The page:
The South African
Military History Society

Die Suid-Afrikaanse Krygshistoriese Vereniging

Military History Journal
Vol 1 No 2 - June 1968

Further Notes on Early Rhodesian Military Units and Early Rhodesia's Weapons


The following notes, collected over the years, may serve to add a few details to Mr. E.H.J. Shaw's article whicb appeared in the first issue of the Military History Journal.

In April, 1927, Major J.C. Jessor Coope, so well known in Rhodesia, was staying with me and gave me notes on arms used in the early days. He supplemented these in a long letter written later on.

In March, 1890, when serving in the newly formed B.S.A. Company's Pioneer Police, he was ordered to take over two seven pounder R.M.L. guns from the Bechuanaland Border Police. The guns were in the Fort at Mafeking, H.Q. of the B.B.P. They had originally belonged to the Frontier Armed and Mounted Police of the Cape Forces, 1855 to 1878. They had been used in 1884/1885 with Warren's Force, presumably in the Volunteer Battery commanded by Major Ollivant, Royal Artillery, and then taken over by the B.B.P.

These mountain guns, the first steel rifled ones in use by the British Army, were made at Woolwich in 1868 and issued to the Royal Artillery for the Abysinnian Expedition of that date. These were Mark III, Sea and Land Service, (hence Major Jessor Coope referred to one he took over as "a boat gun"). Mark III was only 29 inches long and in pack transport was carried across the saddle. It weighed 150 lbs. and had an effective range of 1,100 yards. The second gun taken over was Mark IV, Land Service only, length 39 inches, weight 200 lbs., effective range 2,500 yards. Both Marks fired common, shrapnel, double and star shell. They were both mounted on a high field gun-carriage, manufactured at the Cape, giving clearance over the very high grass prevalent in Southern Africa.

One of four 7 Pr. R.M.L. Steel Gun (200 lbs complete)
on exhibition at the S.A. National War Museum
(They are dated 1882, 1884, 1884 and 1885)

Major Jessor Coope stated that nine men made up a full gun crew - they had of course, to run up the gun into position after recoiling at each shot - and that one was later mounted on an armoured train. The other "went to Massikessi". During this expedition "a three-pounder Hotchkiss gun, firing ammunition, was captured. It was carried on a pole during the Rebellion and was in action on the 5th August."

The following extracts are from the letter already mentioned. "The Mashonaland Pioneers had a three-barelled machine gun, a Nordenfelt, and a five-barrelled Gardner, both from H.M.S. Raleigh, the flagship at Simonstown. One or both were probably used at Abu Klea in the Sudan in 1884.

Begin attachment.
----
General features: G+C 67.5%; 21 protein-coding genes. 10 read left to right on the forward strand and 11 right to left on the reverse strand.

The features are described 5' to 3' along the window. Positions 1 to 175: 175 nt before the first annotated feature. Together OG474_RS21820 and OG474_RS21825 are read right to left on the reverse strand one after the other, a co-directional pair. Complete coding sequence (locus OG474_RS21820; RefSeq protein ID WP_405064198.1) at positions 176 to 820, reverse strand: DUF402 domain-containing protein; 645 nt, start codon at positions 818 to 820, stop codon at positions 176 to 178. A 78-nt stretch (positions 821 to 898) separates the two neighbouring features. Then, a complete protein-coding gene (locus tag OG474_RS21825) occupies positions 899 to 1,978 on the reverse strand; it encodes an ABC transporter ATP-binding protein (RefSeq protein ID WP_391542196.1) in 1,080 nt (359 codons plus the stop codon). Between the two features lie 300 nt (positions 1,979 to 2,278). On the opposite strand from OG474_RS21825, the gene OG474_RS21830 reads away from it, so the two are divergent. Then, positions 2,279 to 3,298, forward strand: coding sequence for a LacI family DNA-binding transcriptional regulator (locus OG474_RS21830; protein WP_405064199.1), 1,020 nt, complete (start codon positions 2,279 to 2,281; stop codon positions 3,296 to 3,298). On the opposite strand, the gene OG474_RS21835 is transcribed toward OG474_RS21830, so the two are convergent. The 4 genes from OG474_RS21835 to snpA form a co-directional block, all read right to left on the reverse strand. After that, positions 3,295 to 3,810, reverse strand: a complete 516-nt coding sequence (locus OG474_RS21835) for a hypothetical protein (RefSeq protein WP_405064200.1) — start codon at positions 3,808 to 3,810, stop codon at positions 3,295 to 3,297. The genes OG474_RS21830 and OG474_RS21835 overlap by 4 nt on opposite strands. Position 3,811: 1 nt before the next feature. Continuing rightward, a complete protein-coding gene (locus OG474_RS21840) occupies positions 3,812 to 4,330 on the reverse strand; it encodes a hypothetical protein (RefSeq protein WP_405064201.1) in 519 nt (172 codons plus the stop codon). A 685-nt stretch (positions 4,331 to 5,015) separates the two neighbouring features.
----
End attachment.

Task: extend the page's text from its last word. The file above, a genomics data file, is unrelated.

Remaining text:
In 1890 the Pioneer Police received three or four Gatling and Gardner guns with clusters of barrels arranged in a cylinder fed by a hopper, firing 600 rounds a minute.

The original Gardner is now on top of the Matabeleland Memorial at Bulawayo.

In 1892 the Maxim Company sent out two Maxims on galloping carriages firing a one pound shell. These were believed to be the first pom-poms.

In 1895 the Chartered Company's Police and some of the Volunteers were rearmed with the .303-inch Lee-Metford rifle. It was used in the Raid."

This is the finish of the notes from Major Jessor Coope.

We now come to notes from four publications made available at the Library of the Ministry of Defence (Army) Old War Office Building by courtesy of the Librarian.

The B.S.A. Company's Report on the Matabeleland Campaign by Major P.W. Forbes, Inniskilling Dragoons, published in 1894. The Europeans of the Salisbury Column had .45-inch Martini-Henry Rifles, the Coolies (sic) had double-barreled arms, one barrel taking the Martini-Henry cartridge, the other bored smooth for loopers. The .45 Maxim had special ammunition.

AUTHOR'S NOTE Who the Coolies were is not stated. This special ammunition for the .45 inch black powder Maxim is mentioned in "Hiram Maxim's Life." Except as noted later on, all the Maxim Machine guns used in Rhodesia in the early days took black powder.

The B.S.A. Company's Report on Native Disturbances in Rhodesia in 1896/97, published 1898. Matabeleland, Afrikander Corps, two troops, one 35 strong under Commandant van Rensburg, the other, 30 strong, under Captain van Niekerk, ex-trooper B.B.P.

Belingwe Field Force, strength 40.

Bulawayo Field Force, Coope's Scouts.

Cape Corps, Colenbrander c. 200 strong, Major Robertson 250 strong. All carried Martini-Henry rifles or carbines with side arms.

There are a few notes on units in "Operations in Southern Rhodesia, 1896", issued by the Intelligence Division, War Office,9 410, 14, 1898.

There follow notes from two unofficial books.

"An Irregular Corps in Matabeleland", by Lt. Col. H. Plumer, published Kegan Paul 1897.

In 1896 the Matabeleland Relief Force was organised at Mafeking, 850 strong. This included 100 B.B.P. and M.M.P. returned from England. They had taken part in the Jameson Raid. All carried the Martini-Henry rifle.

There were two ex-Royal Navy .45 Maxims on wheeled carriages and 10 others bought at Durban with tripods.

NOTE BY THE AUTHOR: It has been surmised that these ten Maxims may have been intended for the Raid.

"With the M.I. and the Mashonaland Field Force", by Lt. Col. Alderson, published by Methuen in 1897. It gives full details of all the Imperial troops engaged, including the four companies of M.I. - English, Rifle, Highland and Irish.

Irregular Corps mentioned include 1st Hartley Patrol, 1st and 3rd Mazoe Patrol, Captain Brabant's Native Contingent, and White's Scouts, 65 strong.

The Imperial troops brought .303 Maxims with them.

All the units mentioned in Mr. Shaw's article are included in one or other of the above-mentioned publications.

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